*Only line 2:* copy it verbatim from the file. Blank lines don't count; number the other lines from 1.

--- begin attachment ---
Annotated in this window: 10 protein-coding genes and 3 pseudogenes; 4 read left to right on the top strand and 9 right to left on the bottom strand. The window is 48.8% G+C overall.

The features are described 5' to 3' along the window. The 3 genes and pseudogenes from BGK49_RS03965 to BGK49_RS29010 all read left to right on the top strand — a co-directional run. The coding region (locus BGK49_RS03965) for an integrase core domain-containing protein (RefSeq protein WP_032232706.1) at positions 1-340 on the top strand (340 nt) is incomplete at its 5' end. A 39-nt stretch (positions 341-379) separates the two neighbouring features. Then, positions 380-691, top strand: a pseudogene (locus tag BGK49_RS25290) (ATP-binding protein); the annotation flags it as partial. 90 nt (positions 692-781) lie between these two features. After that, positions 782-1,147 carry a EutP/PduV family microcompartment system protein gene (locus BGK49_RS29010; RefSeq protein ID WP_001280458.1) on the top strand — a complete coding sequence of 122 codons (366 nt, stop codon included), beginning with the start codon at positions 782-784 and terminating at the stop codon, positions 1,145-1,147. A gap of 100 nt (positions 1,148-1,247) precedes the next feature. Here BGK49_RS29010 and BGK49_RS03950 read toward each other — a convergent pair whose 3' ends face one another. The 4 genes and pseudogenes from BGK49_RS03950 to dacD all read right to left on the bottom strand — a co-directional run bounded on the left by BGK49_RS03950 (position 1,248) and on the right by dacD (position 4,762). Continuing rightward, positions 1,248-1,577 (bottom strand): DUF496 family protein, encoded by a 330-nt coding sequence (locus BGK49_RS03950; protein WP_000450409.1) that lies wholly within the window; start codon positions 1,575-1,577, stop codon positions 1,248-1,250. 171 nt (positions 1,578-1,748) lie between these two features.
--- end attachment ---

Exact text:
The features are described 5' to 3' along the window. The 3 genes and pseudogenes from BGK49_RS03965 to BGK49_RS29010 all read left to right on the top strand — a co-directional run. The coding region (locus BGK49_RS03965) for an integrase core domain-containing protein (RefSeq protein WP_032232706.1) at positions 1-340 on the top strand (340 nt) is incomplete at its 5' end. A 39-nt stretch (positions 341-379) separates the two neighbouring features. Then, positions 380-691, top strand: a pseudogene (locus tag BGK49_RS25290) (ATP-binding protein); the annotation flags it as partial. 90 nt (positions 692-781) lie between these two features. After that, positions 782-1,147 carry a EutP/PduV family microcompartment system protein gene (locus BGK49_RS29010; RefSeq protein ID WP_001280458.1) on the top strand — a complete coding sequence of 122 codons (366 nt, stop codon included), beginning with the start codon at positions 782-784 and terminating at the stop codon, positions 1,145-1,147. A gap of 100 nt (positions 1,148-1,247) precedes the next feature. Here BGK49_RS29010 and BGK49_RS03950 read toward each other — a convergent pair whose 3' ends face one another. The 4 genes and pseudogenes from BGK49_RS03950 to dacD all read right to left on the bottom strand — a co-directional run bounded on the left by BGK49_RS03950 (position 1,248) and on the right by dacD (position 4,762). Continuing rightward, positions 1,248-1,577 (bottom strand): DUF496 family protein, encoded by a 330-nt coding sequence (locus BGK49_RS03950; protein WP_000450409.1) that lies wholly within the window; start codon positions 1,575-1,577, stop codon positions 1,248-1,250. 171 nt (positions 1,578-1,748) lie between these two features.